Eighty-four pictures were created for use in this experiment, of which 56 were used for the experimental sentences and 28 for the filler sentences. During the experimental procedure, each sentence pair was followed by a picture that either matched or mismatched the implied shape, thus requiring the creation of two picture versions of a particular object. For example, if the sentence stated that the eagle was in the air, then a picture of either an eagle with spread wings or a picture of an eagle with folded wings could be shown. The pictures were obtained from the Internet (Google Image search engine) and were edited with the Paint.NET software to be displayed as grayscale (to ensure that effects of color could not confound the results), to not exceed a 300 × 300 pixel resolution (approximately 7.9 cm × 7.9 cm on-screen). The experiment was programmed using E-Prime 2.0 Professional, and participants completed the experiments in isolated cubicles with computers equipped with 24.1-in. TFT-IPS screens, with a resolution of 1,920 × 1,200 and a ratio of 16:10.
Design and procedure
The experiment was a 2 (match: match vs. mismatch) × 2 (shape: change vs. constant) × 2 (block: Block 1 shown first vs. Block 2 shown first) × 2 (sentence: Version 1 vs. Version 2) mixed-subjects design, resulting in eight counterbalanced lists. Match and shape were tested within subjects, meaning that participants viewed pictures that matched and mismatched implied shape, and viewed sentences that either implied a change in shape (change condition) or did not (constant condition). Block and sentence were between-subjects variables that ensured that, firstly, half of all participants were shown Block 1 during Session 1 (containing only the change-condition items) and then Block 2 during Session 2, while the other half were shown Block 2 during Session 1, followed by Block 1 during Session 2. Participants completed each session 1 week apart to ensure that there were no carryover effects from one set of materials to another. Secondly, each experimental sentence pair could imply one of two object states (i.e., a sentence implying an eagle with spread wings or a sentence implying eagle with folded wings). This variable was also tested between-subjects so that half of all participants viewed the sentence implying one of the object states and that the other half viewed the sentence implying the other object state. Within the same block, participants received each item once. We counterbalanced the experiment in this way to ensure that neither block order nor problems with typicality could be possible explanations for the results.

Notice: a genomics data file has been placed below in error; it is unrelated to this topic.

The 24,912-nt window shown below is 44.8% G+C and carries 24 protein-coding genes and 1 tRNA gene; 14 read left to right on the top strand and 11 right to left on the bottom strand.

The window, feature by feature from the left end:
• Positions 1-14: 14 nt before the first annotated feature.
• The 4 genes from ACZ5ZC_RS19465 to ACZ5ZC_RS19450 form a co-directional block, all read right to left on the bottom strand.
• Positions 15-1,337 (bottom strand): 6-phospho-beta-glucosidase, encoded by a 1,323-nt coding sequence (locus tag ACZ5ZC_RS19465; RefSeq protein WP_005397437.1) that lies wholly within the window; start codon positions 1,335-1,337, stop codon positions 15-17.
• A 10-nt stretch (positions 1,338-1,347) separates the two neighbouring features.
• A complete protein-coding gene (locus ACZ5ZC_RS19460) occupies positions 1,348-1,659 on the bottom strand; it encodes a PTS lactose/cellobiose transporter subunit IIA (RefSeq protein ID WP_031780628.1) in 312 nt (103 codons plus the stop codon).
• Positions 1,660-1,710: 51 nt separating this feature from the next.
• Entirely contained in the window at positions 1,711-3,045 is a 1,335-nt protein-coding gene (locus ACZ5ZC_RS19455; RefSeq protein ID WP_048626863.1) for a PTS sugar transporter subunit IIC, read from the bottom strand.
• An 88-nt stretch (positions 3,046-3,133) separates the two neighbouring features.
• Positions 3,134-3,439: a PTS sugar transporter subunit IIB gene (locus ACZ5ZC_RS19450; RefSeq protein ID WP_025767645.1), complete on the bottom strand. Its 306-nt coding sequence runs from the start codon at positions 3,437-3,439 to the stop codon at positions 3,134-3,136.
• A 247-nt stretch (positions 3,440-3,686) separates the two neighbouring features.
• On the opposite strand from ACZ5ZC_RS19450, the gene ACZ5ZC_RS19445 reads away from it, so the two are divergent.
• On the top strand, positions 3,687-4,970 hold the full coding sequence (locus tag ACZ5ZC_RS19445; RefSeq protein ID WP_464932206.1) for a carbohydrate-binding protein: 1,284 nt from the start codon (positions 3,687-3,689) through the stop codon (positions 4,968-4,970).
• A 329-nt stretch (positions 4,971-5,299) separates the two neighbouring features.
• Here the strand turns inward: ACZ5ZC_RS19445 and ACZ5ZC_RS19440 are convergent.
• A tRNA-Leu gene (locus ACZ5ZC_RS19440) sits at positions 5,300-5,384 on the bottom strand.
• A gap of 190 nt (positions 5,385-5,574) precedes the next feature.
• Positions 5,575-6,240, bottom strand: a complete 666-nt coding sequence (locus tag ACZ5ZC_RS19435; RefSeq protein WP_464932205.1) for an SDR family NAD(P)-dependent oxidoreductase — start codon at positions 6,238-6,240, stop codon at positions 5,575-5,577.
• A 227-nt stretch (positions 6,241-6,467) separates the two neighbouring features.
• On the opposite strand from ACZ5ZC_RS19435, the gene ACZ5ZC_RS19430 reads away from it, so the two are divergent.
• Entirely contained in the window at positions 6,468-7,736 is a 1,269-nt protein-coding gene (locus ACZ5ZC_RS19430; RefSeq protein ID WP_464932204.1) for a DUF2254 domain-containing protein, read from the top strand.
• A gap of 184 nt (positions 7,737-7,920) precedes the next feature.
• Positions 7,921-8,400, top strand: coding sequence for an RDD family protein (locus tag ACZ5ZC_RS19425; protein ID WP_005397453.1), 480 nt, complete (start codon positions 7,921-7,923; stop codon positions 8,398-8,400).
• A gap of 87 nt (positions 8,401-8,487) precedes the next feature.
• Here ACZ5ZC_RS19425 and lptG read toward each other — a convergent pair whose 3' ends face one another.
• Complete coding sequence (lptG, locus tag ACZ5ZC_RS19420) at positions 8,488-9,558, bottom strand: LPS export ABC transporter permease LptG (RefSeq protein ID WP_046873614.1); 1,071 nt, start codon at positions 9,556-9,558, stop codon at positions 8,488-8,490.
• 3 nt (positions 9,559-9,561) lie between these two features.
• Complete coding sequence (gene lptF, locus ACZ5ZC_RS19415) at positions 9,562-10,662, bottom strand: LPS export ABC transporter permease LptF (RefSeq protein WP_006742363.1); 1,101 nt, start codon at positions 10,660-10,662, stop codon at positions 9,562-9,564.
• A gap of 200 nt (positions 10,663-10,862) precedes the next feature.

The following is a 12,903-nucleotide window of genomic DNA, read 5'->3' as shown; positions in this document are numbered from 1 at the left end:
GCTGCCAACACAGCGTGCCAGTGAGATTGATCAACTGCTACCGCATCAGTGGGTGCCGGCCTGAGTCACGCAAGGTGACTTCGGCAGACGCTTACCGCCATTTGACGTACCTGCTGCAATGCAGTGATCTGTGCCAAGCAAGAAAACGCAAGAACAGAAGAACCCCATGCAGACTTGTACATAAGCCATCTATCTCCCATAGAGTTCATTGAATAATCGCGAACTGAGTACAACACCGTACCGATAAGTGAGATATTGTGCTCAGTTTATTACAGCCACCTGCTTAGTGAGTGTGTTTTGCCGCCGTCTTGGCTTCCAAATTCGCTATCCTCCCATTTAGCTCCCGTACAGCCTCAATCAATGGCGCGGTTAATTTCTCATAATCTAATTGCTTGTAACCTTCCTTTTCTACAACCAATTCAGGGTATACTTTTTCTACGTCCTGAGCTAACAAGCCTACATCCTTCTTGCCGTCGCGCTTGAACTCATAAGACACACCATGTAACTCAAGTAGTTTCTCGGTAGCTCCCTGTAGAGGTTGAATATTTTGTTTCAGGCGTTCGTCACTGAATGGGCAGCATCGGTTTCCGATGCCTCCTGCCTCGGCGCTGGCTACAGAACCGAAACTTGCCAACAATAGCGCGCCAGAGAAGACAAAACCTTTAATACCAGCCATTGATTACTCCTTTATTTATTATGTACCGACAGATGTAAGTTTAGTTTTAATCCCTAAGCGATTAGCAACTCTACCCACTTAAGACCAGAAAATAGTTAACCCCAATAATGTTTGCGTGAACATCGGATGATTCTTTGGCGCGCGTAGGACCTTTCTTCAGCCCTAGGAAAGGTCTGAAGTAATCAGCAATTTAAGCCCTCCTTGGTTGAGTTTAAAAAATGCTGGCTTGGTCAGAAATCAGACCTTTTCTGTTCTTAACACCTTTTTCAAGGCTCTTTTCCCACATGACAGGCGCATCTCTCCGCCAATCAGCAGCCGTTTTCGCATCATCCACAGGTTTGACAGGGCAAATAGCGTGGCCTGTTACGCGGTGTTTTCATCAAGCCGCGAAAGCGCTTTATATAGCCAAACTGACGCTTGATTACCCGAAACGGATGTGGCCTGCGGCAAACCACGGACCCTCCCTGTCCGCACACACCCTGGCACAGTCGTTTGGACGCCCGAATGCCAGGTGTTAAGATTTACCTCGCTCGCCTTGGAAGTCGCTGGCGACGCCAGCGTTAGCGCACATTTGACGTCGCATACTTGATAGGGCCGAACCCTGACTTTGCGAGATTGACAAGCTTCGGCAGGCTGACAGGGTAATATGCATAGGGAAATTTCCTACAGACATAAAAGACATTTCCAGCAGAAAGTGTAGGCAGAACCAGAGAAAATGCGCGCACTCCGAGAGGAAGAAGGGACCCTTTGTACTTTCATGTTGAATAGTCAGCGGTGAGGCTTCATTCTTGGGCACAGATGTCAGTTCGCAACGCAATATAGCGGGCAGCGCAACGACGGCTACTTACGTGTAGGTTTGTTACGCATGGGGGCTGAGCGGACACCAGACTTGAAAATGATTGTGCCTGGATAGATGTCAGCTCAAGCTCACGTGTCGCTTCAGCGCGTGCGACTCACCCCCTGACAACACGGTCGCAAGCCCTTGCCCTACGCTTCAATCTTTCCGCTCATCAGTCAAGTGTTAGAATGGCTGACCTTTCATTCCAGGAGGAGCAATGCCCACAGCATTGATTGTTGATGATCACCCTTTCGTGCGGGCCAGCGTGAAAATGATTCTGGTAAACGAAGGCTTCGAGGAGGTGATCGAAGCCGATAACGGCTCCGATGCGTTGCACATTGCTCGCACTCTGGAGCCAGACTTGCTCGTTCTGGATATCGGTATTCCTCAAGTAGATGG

Participants were instructed that they would perform a self-paced reading task using the spacebar and that they would see a picture after the second sentence, and that they must answer whether the pictured object was mentioned in the previous sentence. They were instructed to press the L key for YES responses and the A key for NO responses. Participants first received five practice sentences. A trial proceeded as follows: the > sign was shown for 1,000 ms in the center of the screen (left aligned), signifying that they would receive a new sentence sequence. Following this, they saw the first sentence (left aligned), and had to press space to signify they understood the sentence, before immediately seeing the second sentence on the screen. Once they pressed the spacebar, they saw a fixation cross in the center (center aligned) of the screen for 500 ms to prepare them for a response. We chose 500 ms as the interstimulus interval as this is commonly used in sentence–picture verification studies (e.g., De Koning et al., 2017; Hoeben Mannaert et al., 2017; Zwaan & Pecher, 2012). Following the fixation cross, they saw the picture in the center of the screen, which remained on-screen until they had given a response. All of the experimental items (i.e., both the match and mismatch conditions) required a YES response, whereas all of the filler items required a NO response. Half of all filler items also ended with a comprehension question, to ensure they properly read the sentences, where they had to give a YES/NO response using the L and A keys, respectively.
A repeated-measures analysis of variance (rmANOVA) was conducted to test whether participants were faster in their response and whether they were more accurate when the picture matched than when it mismatched for both the change and constant conditions. Only the response times for accurate responses were used in the final analysis, and the median reaction times were analyzed instead of the mean response times. Many experiments using the sentence–picture verification task use the median for the analyses, as it eliminates the necessity to make decisions on outliers (such as use of cutoffs based on standard deviations, absolute RTs, or other methods; Stanfield & Zwaan, 2001; Zwaan & Pecher, 2012). Subject analyses are shown with the subscript “1” (e.g., F1), and item analyses2 are shown with the subscript “2” (e.g., F2).
Effect size (Cohen’s dz)
The rmANOVA for response time (performed on correct responses only) found a main effect for match, where participants responded significantly faster when the picture matched than when it mismatched the shape implied by the final sentence, F1(1, 83) = 10.80, p = .001, ηp2 = 0.115; F2(1, 27) = 9.95, p = .004.4 There was no significant main effect of shape, F1(1, 83) = 0.46, p = .502; F2(1, 27) = 0.84, p = .366, nor a significant interaction between shape and match, F1(1, 83) = 0.189, p = .665; F2(1, 27) = 0.21, p = .654. Paired-sample t tests showed that participants were significantly faster in the match condition in both the shape-change, t1(83) = −2.51, p = .014, and the shape-constant conditions, t1(83) = −2.02, p = .047. There was also a significant effect of picture version in the item analyses, F2(1, 27) = 4.72, p = .039.